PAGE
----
Preserving the Internet: The Internet Archive

Twitter is just a single social media platform…how can we possibly preserve all versions of all websites ever available on the web?  Many well written articles have already pondered this question:

One thread uniting these articles are mentions of the Internet Archive, which describes itself as “a non-profit library of millions of free books, movies, software, music, websites, and more.”  You can search everything from copyright records to TV clips of President Trump on the Internet Archive, but the crowning achievement of the site is the Wayback Machine, which allows users to explore more than 299 billion web pages saved over the past two decades.

For example, if I want to explore all archived versions of the MedlinePlus homepage, I can just search by the URL and view 3,551 versions of the page, saved between April 7, 2000 and July 21, 2017.  Some links on the archived pages will take you to similar archived versions of the linked webpages (although the captures of the linked pages may have a different time stamp). Many of the images and drop-down menus are also preserved, so you get a relatively accurate feel for what the webpage looked like during that time. The Wayback Machine is a fascinating tool for cultural and historical research, and it’s even used for more creative purposes like patent searching and improving search engine optimization (SEO).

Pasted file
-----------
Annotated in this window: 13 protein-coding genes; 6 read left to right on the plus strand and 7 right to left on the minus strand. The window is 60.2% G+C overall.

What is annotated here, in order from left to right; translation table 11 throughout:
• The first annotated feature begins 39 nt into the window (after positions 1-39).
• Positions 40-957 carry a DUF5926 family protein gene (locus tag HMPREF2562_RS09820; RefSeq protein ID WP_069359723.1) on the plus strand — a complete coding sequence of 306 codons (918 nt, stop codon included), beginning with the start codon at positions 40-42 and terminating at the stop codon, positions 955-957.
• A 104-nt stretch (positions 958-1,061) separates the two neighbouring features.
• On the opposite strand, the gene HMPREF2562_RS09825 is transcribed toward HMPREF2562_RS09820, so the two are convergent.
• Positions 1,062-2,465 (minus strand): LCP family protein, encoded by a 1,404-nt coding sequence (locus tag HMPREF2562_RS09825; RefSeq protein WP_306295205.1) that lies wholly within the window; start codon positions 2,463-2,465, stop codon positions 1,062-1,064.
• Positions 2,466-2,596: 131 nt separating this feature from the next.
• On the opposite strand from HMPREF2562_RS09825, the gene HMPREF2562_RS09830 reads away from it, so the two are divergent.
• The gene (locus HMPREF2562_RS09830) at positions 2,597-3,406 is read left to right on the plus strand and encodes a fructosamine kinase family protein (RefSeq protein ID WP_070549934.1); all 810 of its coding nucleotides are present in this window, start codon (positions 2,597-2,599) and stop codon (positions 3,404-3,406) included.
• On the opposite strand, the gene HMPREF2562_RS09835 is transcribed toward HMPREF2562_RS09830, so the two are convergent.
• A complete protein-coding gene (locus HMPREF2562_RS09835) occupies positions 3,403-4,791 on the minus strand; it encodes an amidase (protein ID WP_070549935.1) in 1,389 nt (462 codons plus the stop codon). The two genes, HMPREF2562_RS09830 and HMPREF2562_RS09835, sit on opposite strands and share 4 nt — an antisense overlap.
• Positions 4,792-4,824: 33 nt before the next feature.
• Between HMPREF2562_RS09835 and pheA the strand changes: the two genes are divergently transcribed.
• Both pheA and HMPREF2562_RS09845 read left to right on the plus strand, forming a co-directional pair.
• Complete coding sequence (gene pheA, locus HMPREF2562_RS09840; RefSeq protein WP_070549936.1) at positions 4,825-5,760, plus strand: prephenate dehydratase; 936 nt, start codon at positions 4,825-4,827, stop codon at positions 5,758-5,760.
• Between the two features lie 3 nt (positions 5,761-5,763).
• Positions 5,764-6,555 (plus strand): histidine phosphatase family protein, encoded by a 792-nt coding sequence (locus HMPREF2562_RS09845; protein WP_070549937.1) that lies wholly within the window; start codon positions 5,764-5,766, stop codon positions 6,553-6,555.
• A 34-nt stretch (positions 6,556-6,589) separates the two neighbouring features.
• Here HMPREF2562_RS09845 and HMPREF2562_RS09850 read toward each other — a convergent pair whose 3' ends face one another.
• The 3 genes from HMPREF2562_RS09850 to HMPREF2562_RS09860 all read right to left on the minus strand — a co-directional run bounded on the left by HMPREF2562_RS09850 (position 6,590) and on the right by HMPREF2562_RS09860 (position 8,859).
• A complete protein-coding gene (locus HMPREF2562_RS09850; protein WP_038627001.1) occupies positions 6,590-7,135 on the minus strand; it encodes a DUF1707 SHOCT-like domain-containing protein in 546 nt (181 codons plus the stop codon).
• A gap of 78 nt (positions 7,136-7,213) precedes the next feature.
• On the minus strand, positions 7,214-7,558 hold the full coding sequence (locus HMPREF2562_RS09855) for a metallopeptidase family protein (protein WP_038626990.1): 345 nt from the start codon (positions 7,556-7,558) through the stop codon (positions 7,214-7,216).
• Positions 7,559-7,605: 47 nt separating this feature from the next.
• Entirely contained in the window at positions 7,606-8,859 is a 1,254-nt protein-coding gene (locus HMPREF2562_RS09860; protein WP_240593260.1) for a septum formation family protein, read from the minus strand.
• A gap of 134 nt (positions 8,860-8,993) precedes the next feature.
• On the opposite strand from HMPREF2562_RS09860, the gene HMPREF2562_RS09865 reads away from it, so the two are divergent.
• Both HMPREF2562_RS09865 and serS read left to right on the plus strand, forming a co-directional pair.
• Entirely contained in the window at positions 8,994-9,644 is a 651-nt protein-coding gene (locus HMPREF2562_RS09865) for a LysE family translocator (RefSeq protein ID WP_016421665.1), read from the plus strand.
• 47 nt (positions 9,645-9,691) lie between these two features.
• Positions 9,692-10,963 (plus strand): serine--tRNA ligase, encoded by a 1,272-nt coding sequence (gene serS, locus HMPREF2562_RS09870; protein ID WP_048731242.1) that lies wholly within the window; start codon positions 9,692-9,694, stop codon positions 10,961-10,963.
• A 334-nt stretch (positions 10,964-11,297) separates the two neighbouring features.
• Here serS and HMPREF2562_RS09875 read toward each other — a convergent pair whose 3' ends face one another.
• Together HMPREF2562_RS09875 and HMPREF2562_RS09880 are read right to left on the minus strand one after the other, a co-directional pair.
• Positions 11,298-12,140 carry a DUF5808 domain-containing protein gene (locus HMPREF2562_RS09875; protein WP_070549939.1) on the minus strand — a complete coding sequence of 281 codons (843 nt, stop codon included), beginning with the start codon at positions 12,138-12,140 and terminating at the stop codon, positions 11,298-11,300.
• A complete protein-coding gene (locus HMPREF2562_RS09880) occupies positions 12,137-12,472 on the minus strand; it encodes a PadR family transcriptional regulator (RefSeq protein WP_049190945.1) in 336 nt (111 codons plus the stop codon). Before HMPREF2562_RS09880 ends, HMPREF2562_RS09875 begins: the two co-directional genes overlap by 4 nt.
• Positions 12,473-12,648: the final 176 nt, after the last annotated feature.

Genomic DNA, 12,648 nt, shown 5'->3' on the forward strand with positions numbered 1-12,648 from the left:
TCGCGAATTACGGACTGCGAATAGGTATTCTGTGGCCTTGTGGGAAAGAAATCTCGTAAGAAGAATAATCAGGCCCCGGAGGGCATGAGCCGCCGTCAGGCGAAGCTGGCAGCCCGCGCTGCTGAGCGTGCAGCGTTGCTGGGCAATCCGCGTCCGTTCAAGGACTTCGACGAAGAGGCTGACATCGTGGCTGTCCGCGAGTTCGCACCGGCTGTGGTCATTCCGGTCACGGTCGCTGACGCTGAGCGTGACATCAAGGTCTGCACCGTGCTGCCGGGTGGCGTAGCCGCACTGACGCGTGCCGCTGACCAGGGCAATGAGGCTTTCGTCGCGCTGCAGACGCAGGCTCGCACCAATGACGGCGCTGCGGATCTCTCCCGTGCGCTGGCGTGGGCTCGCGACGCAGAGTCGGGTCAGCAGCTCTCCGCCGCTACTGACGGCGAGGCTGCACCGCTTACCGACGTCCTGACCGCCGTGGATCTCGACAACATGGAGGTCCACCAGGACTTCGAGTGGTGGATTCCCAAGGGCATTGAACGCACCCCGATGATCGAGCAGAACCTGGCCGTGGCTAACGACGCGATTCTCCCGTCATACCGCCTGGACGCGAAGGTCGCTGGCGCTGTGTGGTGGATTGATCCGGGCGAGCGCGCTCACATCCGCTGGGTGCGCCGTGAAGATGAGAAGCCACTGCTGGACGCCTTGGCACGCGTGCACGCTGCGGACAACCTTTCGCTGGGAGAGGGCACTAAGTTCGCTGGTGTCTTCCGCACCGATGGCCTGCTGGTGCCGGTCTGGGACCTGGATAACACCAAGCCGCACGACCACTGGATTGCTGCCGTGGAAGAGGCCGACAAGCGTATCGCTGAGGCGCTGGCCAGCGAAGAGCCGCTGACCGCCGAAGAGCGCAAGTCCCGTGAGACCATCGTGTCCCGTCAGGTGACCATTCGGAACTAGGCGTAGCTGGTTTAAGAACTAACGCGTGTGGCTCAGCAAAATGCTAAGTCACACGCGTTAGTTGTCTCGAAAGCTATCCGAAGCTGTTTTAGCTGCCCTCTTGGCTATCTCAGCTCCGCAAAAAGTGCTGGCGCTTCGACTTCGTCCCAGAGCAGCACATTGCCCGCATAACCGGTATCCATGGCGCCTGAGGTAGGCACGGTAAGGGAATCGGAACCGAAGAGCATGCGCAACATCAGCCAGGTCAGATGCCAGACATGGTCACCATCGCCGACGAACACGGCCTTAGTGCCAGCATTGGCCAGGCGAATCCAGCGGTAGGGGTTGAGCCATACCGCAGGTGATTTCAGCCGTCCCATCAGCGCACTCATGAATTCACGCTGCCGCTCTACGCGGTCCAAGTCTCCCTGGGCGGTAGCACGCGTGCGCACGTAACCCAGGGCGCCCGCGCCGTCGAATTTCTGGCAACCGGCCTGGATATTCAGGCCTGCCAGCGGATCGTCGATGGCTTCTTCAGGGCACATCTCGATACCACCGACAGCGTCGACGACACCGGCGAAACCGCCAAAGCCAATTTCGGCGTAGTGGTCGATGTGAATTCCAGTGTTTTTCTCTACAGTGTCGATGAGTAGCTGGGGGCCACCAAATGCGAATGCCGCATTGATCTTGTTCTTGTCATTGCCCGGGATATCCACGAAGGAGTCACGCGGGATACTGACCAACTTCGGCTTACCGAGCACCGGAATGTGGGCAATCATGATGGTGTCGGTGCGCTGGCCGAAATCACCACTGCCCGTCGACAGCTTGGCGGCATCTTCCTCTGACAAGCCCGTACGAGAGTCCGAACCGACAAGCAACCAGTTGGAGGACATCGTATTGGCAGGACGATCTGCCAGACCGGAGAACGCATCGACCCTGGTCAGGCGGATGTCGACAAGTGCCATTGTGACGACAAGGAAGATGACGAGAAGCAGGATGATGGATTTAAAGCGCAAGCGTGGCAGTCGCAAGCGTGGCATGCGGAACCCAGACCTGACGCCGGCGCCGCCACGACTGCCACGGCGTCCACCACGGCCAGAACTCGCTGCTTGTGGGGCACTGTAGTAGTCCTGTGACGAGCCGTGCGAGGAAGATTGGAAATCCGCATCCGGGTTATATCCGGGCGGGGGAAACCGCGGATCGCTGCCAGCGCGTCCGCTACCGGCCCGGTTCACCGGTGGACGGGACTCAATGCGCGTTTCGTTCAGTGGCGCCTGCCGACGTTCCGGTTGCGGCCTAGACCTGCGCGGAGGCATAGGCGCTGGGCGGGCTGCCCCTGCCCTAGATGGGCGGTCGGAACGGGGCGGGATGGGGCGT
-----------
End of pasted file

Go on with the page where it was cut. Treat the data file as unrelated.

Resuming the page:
Capture
Capture of the MedlinePlus homepage from April 7, 2000 on the Wayback Machine.

Exhibiting the Internet: The Library of Congress

Although the Library of Congress has yet to release a usable Twitter archive, the LOC still offers plenty of smaller online content archives which provide valuable insights into web culture.  The LOC recently announced the release of the Webcomics Web Archive and the Web Cultures Web Archive. The Webcomics archive focuses on “award-winning comics as well as webcomics that are significant for their longevity, reputation or subject matter”, while the Web Cultures archive includes “a representative sampling of websites documenting the creation and sharing of emergent cultural traditions on the web such as GIFs, memes and emoji.”